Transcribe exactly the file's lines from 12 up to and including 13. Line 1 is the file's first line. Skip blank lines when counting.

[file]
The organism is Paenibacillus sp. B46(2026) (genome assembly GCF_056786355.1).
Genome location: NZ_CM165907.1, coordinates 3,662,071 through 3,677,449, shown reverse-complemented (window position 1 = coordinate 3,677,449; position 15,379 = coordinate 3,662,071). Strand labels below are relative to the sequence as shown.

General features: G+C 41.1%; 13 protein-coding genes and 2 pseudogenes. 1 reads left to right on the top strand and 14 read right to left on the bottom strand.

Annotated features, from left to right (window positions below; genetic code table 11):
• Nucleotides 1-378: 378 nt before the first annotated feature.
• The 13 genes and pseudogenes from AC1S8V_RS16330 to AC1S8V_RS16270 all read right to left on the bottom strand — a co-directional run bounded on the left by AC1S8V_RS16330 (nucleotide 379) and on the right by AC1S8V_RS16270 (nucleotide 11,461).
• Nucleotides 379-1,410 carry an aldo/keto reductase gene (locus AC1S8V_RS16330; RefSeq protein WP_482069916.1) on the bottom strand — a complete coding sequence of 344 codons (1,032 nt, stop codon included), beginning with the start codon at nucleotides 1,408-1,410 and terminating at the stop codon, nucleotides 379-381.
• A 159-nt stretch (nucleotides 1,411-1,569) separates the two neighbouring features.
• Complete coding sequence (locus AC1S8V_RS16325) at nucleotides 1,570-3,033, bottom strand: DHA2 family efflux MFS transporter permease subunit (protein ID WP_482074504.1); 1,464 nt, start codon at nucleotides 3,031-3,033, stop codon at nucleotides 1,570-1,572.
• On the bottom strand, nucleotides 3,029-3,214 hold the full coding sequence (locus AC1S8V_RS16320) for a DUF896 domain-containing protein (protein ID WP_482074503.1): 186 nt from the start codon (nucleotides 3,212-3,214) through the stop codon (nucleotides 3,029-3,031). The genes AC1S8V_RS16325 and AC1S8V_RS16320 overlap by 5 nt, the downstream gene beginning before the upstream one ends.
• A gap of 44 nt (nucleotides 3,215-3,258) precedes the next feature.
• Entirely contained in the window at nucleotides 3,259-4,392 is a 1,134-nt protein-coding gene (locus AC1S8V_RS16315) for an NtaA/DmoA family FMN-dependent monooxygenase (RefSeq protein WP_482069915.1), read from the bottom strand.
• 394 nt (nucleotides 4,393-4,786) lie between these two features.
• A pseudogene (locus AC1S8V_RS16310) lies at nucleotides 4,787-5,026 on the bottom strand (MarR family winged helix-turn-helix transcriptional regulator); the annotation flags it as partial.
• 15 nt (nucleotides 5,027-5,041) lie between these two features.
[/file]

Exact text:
• Entirely contained in the window at nucleotides 3,259-4,392 is a 1,134-nt protein-coding gene (locus AC1S8V_RS16315) for an NtaA/DmoA family FMN-dependent monooxygenase (RefSeq protein WP_482069915.1), read from the bottom strand.
• 394 nt (nucleotides 4,393-4,786) lie between these two features.